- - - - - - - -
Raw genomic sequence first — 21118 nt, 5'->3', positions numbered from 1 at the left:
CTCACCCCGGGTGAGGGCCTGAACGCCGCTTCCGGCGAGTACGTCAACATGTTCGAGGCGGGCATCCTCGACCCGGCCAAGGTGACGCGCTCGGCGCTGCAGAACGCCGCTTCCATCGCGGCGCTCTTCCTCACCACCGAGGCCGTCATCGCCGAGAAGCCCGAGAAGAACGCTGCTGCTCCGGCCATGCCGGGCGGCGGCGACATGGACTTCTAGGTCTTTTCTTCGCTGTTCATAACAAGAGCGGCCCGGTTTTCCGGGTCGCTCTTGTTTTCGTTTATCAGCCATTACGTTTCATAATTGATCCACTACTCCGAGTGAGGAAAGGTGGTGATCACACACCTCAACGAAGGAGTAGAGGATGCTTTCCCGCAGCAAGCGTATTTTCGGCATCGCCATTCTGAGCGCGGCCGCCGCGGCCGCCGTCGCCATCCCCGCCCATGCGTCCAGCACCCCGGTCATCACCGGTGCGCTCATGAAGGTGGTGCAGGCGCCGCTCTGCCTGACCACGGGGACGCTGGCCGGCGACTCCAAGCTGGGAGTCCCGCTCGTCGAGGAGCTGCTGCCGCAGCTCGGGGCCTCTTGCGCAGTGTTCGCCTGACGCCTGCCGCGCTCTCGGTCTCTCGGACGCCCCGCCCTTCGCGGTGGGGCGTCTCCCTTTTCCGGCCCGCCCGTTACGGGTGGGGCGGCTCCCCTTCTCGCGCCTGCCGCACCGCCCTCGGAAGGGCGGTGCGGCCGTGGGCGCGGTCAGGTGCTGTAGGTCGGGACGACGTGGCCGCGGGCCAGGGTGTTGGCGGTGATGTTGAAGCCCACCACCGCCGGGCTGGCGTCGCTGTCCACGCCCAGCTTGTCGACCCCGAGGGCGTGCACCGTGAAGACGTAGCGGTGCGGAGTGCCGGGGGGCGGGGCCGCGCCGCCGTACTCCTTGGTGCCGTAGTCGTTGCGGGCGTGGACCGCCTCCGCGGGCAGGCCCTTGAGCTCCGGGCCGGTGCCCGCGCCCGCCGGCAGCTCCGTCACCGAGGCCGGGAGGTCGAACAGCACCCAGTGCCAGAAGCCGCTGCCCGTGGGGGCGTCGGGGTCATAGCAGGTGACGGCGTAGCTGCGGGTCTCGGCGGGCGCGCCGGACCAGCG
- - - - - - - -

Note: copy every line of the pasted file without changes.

Raw genomic sequence first — 21118 nt, 5'->3', positions numbered from 1 at the left:
CTCACCCCGGGTGAGGGCCTGAACGCCGCTTCCGGCGAGTACGTCAACATGTTCGAGGCGGGCATCCTCGACCCGGCCAAGGTGACGCGCTCGGCGCTGCAGAACGCCGCTTCCATCGCGGCGCTCTTCCTCACCACCGAGGCCGTCATCGCCGAGAAGCCCGAGAAGAACGCTGCTGCTCCGGCCATGCCGGGCGGCGGCGACATGGACTTCTAGGTCTTTTCTTCGCTGTTCATAACAAGAGCGGCCCGGTTTTCCGGGTCGCTCTTGTTTTCGTTTATCAGCCATTACGTTTCATAATTGATCCACTACTCCGAGTGAGGAAAGGTGGTGATCACACACCTCAACGAAGGAGTAGAGGATGCTTTCCCGCAGCAAGCGTATTTTCGGCATCGCCATTCTGAGCGCGGCCGCCGCGGCCGCCGTCGCCATCCCCGCCCATGCGTCCAGCACCCCGGTCATCACCGGTGCGCTCATGAAGGTGGTGCAGGCGCCGCTCTGCCTGACCACGGGGACGCTGGCCGGCGACTCCAAGCTGGGAGTCCCGCTCGTCGAGGAGCTGCTGCCGCAGCTCGGGGCCTCTTGCGCAGTGTTCGCCTGACGCCTGCCGCGCTCTCGGTCTCTCGGACGCCCCGCCCTTCGCGGTGGGGCGTCTCCCTTTTCCGGCCCGCCCGTTACGGGTGGGGCGGCTCCCCTTCTCGCGCCTGCCGCACCGCCCTCGGAAGGGCGGTGCGGCCGTGGGCGCGGTCAGGTGCTGTAGGTCGGGACGACGTGGCCGCGGGCCAGGGTGTTGGCGGTGATGTTGAAGCCCACCACCGCCGGGCTGGCGTCGCTGTCCACGCCCAGCTTGTCGACCCCGAGGGCGTGCACCGTGAAGACGTAGCGGTGCGGAGTGCCGGGGGGCGGGGCCGCGCCGCCGTACTCCTTGGTGCCGTAGTCGTTGCGGGCGTGGACCGCCTCCGCGGGCAGGCCCTTGAGCTCCGGGCCGGTGCCCGCGCCCGCCGGCAGCTCCGTCACCGAGGCCGGGAGGTCGAACAGCACCCAGTGCCAGAAGCCGCTGCCCGTGGGGGCGTCGGGGTCATAGCAGGTGACGGCGTAGCTGCGGGTCTCGGCGGGCGCGCCGGACCAGCG